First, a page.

Few films have aged as well as the nearly 90 year old film Un Chien Andalou (1929) directed by Luis Buñuel. Patrik Eklund, who was one of our main guests last edition at our festival, chose this film among other of his favorite films to be screened as part of his carte-blanche program.  This week this surrealistic art film is our focus in this Short Shot blogpost.

Ants crawling out of a hole in a man’s hand, a dead donkey inside a piano, an eye that gets sliced open. These are only some of the examples of images that you get to see, while watching Un Chien Andalou (1929). At times it has a violent tone, at times it has a slightly sexual tone, but above all the film has a dreamy quality. It is a film that is a little otherworldly in the best sense possible, leaving behind logics of everyday life. It is, as our festival catalog read, “a mysterious film open to interpretations ranging from deep to it all meaning absolutely nothing.”   Luis Buñuel’s purpose of this film was exactly that, creating a film that reacted against dominant film norms that everything should have a meaning.  Asked once about  the one rule that was central in writting and putting together Un Chien Andalou (1929) Luis Buñuel said:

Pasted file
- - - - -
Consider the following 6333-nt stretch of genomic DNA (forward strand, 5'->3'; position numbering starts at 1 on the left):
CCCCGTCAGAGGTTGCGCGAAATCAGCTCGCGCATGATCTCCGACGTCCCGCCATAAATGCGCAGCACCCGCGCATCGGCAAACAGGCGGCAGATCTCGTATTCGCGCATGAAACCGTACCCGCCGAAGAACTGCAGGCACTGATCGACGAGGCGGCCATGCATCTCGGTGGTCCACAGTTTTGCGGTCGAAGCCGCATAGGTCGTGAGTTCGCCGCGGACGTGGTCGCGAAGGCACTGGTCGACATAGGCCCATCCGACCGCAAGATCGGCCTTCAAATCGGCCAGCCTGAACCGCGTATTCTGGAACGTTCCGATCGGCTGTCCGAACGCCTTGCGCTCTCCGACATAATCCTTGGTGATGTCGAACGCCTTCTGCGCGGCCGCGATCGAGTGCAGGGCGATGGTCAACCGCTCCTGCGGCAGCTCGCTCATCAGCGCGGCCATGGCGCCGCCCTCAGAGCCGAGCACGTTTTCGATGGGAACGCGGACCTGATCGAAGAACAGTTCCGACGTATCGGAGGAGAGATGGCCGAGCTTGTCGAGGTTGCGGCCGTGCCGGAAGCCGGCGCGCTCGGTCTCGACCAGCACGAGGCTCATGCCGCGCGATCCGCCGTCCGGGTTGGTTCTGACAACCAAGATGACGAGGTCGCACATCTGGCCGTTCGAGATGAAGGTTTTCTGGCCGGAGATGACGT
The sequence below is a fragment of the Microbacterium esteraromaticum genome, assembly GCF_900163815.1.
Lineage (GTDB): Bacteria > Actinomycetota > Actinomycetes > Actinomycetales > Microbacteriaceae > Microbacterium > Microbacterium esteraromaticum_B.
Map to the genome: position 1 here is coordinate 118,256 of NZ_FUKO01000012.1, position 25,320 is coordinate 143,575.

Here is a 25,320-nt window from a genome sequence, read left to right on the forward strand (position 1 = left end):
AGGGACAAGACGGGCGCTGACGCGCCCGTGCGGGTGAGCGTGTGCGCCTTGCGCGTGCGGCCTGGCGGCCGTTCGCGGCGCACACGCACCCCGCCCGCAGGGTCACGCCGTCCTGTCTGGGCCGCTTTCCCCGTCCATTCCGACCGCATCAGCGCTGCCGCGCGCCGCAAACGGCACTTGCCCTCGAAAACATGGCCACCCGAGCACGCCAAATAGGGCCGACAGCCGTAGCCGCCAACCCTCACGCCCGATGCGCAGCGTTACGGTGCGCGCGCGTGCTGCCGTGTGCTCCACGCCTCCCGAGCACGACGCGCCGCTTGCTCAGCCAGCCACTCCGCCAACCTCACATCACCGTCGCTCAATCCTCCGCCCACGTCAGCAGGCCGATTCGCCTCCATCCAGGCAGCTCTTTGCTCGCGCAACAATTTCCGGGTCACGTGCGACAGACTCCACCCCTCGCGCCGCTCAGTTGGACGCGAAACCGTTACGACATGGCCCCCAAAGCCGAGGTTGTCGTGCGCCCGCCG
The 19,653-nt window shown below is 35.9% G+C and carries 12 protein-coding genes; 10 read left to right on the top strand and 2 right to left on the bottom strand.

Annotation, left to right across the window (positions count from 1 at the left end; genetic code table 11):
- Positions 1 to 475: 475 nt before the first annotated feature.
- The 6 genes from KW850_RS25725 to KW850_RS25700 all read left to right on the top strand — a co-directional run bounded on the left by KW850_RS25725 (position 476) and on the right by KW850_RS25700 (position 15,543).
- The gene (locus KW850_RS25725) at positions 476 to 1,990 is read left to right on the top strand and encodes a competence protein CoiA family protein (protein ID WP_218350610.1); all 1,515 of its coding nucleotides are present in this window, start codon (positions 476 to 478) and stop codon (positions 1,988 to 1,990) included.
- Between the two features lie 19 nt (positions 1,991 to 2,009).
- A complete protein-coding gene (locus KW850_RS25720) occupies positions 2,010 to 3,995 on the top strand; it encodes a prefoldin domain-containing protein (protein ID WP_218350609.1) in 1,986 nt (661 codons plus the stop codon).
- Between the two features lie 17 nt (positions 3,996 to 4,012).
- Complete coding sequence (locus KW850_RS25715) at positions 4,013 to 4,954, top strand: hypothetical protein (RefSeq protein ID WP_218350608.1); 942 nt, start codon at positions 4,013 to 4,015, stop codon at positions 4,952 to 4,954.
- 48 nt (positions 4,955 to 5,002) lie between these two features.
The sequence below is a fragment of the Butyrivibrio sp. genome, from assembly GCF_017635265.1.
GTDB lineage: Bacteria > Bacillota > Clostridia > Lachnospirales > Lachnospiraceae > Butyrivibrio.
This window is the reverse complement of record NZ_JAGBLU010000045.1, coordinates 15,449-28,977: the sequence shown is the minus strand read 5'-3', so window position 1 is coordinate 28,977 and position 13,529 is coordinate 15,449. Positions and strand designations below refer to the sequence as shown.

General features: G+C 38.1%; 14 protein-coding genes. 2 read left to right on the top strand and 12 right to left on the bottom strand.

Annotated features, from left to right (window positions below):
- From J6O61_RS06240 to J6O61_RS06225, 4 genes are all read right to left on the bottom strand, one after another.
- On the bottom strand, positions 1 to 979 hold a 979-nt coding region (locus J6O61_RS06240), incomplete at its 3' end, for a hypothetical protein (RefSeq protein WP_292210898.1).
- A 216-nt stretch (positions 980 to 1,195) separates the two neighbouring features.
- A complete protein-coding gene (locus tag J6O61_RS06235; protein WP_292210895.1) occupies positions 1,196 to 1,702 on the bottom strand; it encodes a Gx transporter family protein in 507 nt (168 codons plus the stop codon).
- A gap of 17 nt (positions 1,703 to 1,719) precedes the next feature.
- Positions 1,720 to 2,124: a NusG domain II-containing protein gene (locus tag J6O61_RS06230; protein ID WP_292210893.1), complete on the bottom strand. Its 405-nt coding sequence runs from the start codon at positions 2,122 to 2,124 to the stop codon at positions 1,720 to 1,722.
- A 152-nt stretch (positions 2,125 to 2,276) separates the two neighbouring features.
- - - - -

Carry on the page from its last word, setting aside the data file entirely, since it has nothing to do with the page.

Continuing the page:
The rule was refuse any image that could have a rational meaning or any memory or culture. That meant any image that appeared to us that we considered or impressed us, was accepted.

Together with famous surrealist painter Salvador Dalí Luis wrote the film in just seven days. Un Chien Andalou (1929) was Luis Buñuel’s debut as a film director and what an impressive debut it still is. He went on to have a career directing multiple masterpieces, like Belle de Jour (1967) and the Oscar ® nominated Cet obscur objet du désir (1977). The surrealistic style of Un Chien Andalou (1929) was hugely inspirational for Alfred Hitchcock and maybe even more so for famous director David Lynch, who made several references to Un Chien Andalou (1929) in his film Blue Velvet (1986).  Hopefully Un Chien Andalou (1929) is figuratively an eye-opener for you as well!